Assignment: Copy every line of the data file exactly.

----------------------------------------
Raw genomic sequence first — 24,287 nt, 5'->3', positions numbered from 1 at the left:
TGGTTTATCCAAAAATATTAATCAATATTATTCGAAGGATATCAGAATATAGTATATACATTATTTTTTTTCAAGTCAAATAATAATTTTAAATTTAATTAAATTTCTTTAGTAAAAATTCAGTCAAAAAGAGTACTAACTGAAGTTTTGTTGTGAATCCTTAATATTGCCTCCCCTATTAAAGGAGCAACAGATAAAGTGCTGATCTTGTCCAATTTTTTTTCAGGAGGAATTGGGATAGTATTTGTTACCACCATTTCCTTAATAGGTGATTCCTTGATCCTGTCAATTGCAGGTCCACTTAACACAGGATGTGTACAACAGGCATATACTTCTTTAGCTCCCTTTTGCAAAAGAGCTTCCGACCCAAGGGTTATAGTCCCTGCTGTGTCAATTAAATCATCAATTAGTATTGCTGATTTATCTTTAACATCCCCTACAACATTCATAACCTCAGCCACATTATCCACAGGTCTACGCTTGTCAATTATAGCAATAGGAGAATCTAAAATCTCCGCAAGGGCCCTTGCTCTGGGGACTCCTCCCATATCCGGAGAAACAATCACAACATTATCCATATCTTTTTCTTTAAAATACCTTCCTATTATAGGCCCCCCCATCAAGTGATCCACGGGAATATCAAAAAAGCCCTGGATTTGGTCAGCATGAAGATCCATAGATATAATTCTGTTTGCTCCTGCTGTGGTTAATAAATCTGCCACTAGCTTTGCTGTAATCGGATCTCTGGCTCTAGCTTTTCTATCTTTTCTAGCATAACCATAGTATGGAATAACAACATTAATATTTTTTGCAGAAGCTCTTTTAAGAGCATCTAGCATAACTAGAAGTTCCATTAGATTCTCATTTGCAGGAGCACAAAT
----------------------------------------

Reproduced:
Raw genomic sequence first — 24,287 nt, 5'->3', positions numbered from 1 at the left:
TGGTTTATCCAAAAATATTAATCAATATTATTCGAAGGATATCAGAATATAGTATATACATTATTTTTTTTCAAGTCAAATAATAATTTTAAATTTAATTAAATTTCTTTAGTAAAAATTCAGTCAAAAAGAGTACTAACTGAAGTTTTGTTGTGAATCCTTAATATTGCCTCCCCTATTAAAGGAGCAACAGATAAAGTGCTGATCTTGTCCAATTTTTTTTCAGGAGGAATTGGGATAGTATTTGTTACCACCATTTCCTTAATAGGTGATTCCTTGATCCTGTCAATTGCAGGTCCACTTAACACAGGATGTGTACAACAGGCATATACTTCTTTAGCTCCCTTTTGCAAAAGAGCTTCCGACCCAAGGGTTATAGTCCCTGCTGTGTCAATTAAATCATCAATTAGTATTGCTGATTTATCTTTAACATCCCCTACAACATTCATAACCTCAGCCACATTATCCACAGGTCTACGCTTGTCAATTATAGCAATAGGAGAATCTAAAATCTCCGCAAGGGCCCTTGCTCTGGGGACTCCTCCCATATCCGGAGAAACAATCACAACATTATCCATATCTTTTTCTTTAAAATACCTTCCTATTATAGGCCCCCCCATCAAGTGATCCACGGGAATATCAAAAAAGCCCTGGATTTGGTCAGCATGAAGATCCATAGATATAATTCTGTTTGCTCCTGCTGTGGTTAATAAATCTGCCACTAGCTTTGCTGTAATCGGATCTCTGGCTCTAGCTTTTCTATCTTTTCTAGCATAACCATAGTATGGAATAACAACATTAATATTTTTTGCAGAAGCTCTTTTAAGAGCATCTAGCATAACTAGAAGTTCCATTAGATTCTCATTTGCAGGAGCACAAAT